“Highly happy couples treat each other with intentional kindness,” she writes. “They joke and challenge, but they try never to do it in ways their mate would perceive as disrespectful or hurtful.”
Honesty is important in marriage, says Feldhahn. But the happiest couples have realized that sarcasm or harsh comments may not be the best way to share feedback. If your spouse gets on your nerves, tell them, she says. But don’t be harsh or use brutal honesty as a way to get back at your spouse.
Generosity also matters. Feldhahn found that most of the happiest couples in her surveys and interviews are surprisingly competitive—at least when it comes to taking care of their spouse and family. If one of them has a hard week or has taken on extra responsibilities—like caring for sick kids—the other will essentially try to pay them back.
“We always say, ‘don’t keep score in marriage,’” she says. “But it turns out happy couples absolutely do keep score. They just keep score differently. They keep score of what the other person is giving, and then try to outdo each other.”
Over the last decade, Feldhahn has shown a knack for turning her insightful research and pithy writing into best-selling books about relationships with titles like For Women Only and For Men Only.
Both of those skills are on display in The Surprising Secrets of Highly Happy Marriages, which features chapters on how happy couples “Have Factual Fantasies,” “Don’t Tell it Like it Is,” and “Get In Over Their Heads.”
The “Factual Fantasy Chapter” revolves around a survey question about unmet expectations. Most (75 percent) of the struggling couples in Feldhahn’s survey say they were bothered when their spouse didn’t live up to their expectations. Less than half (46 percent) of the highly happy couples say this was an issue. About a quarter of those couples (23 percent) say they didn’t have unmet expectations.
A similar chapter, called “Believe the Best,” reports that almost all the happiest couples (99 percent) say they believe their spouse cares for them, even in the midst of an argument. By contrast, only 59 percent of the struggling couples felt their spouse cared for them, even if they were arguing.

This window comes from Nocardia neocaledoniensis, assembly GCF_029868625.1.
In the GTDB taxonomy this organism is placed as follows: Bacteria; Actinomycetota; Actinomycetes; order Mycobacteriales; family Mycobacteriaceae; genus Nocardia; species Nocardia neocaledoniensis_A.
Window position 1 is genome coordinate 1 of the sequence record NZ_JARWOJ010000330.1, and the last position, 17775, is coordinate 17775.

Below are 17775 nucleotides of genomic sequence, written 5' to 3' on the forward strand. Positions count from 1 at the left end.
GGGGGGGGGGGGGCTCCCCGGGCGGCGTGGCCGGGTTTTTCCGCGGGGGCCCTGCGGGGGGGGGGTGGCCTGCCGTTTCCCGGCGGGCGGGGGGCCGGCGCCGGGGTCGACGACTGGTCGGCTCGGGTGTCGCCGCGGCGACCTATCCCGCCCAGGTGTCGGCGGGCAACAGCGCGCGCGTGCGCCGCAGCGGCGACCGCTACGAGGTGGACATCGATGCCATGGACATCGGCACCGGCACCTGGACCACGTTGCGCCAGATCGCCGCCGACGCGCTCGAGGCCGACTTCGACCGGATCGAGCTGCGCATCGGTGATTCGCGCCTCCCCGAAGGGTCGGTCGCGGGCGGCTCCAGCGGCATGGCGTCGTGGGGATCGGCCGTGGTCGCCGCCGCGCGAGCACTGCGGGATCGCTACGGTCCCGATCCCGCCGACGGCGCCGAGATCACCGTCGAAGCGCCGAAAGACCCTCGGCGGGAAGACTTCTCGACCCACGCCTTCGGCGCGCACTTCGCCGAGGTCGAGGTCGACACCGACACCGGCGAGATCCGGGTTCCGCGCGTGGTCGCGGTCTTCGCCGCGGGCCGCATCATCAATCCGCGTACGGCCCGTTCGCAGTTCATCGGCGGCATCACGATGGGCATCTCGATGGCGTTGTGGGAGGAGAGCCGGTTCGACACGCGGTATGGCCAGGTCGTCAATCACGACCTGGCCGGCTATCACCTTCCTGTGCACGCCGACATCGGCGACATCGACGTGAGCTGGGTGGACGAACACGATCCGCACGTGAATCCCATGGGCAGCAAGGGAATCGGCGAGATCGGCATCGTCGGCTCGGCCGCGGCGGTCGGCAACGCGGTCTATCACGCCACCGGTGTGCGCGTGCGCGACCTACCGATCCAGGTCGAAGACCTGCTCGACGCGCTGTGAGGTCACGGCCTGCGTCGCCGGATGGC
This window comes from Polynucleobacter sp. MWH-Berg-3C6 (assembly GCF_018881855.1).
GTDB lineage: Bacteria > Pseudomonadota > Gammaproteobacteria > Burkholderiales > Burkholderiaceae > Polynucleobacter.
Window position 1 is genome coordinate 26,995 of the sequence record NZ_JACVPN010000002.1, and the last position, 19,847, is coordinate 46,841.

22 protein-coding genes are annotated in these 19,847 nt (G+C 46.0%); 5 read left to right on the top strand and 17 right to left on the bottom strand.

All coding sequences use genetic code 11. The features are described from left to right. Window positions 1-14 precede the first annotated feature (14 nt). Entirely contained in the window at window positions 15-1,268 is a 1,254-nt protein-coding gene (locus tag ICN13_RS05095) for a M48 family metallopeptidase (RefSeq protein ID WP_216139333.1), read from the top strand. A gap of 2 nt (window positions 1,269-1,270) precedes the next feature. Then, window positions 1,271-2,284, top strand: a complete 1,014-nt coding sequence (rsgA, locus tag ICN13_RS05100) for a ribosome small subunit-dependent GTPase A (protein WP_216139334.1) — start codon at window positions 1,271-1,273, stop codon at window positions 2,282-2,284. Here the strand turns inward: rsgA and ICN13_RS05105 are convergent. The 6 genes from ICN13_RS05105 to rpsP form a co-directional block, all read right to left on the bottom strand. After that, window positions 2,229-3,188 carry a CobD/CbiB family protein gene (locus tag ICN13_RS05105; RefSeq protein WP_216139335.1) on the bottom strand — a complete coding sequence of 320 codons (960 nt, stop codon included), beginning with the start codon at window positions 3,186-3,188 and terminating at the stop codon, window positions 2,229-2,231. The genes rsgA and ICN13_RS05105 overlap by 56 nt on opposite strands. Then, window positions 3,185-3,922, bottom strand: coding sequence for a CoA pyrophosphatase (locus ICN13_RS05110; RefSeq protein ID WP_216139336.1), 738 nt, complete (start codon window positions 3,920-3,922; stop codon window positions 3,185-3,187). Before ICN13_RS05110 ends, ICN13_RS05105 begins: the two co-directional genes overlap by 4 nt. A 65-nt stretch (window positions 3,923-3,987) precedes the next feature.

Feldhahn says this question about whether your spouse really cares for you—even in the midst of conflict—is crucial.
“If you are going to have a happy marriage, you cannot believe the worst of your spouse’s intentions,” she says. “You have to stop yourself from doing that. Happy couples believe their spouse really cares for them. Unhappy couples don’t let themselves believe the truth.”
Among the most important findings, says Feldhahn, is the idea that the happiest couples are “all in.” They really do want to stay together “till death do us part” and don’t have a Plan B.
She says many newly married people think they need to keep a separate bank account or set aside a nest egg, in case their marriage fails. That’s counter-productive, she says.
“The act of trying to protect yourself—in case it all goes wrong—is more likely to make it all go wrong,” she says.
During her research, Feldhahn says she talked to a number of couples who’d been on the edge of divorce at one point in the past, but who have become happy.
Becoming happy involved a lot of work for those couples, she says. Things started to get better when both spouses became fully committed to the long-term success of their marriage.
“They decided there is no Plan B—we are going to work this out, because we are going to be together for the rest of our lives,” she says. “That level of commitment changes everything.”
Bob is the former senior writer for Lifeway Research. In September 2018, he joined Religion News Service, where he currently serves as a national writer.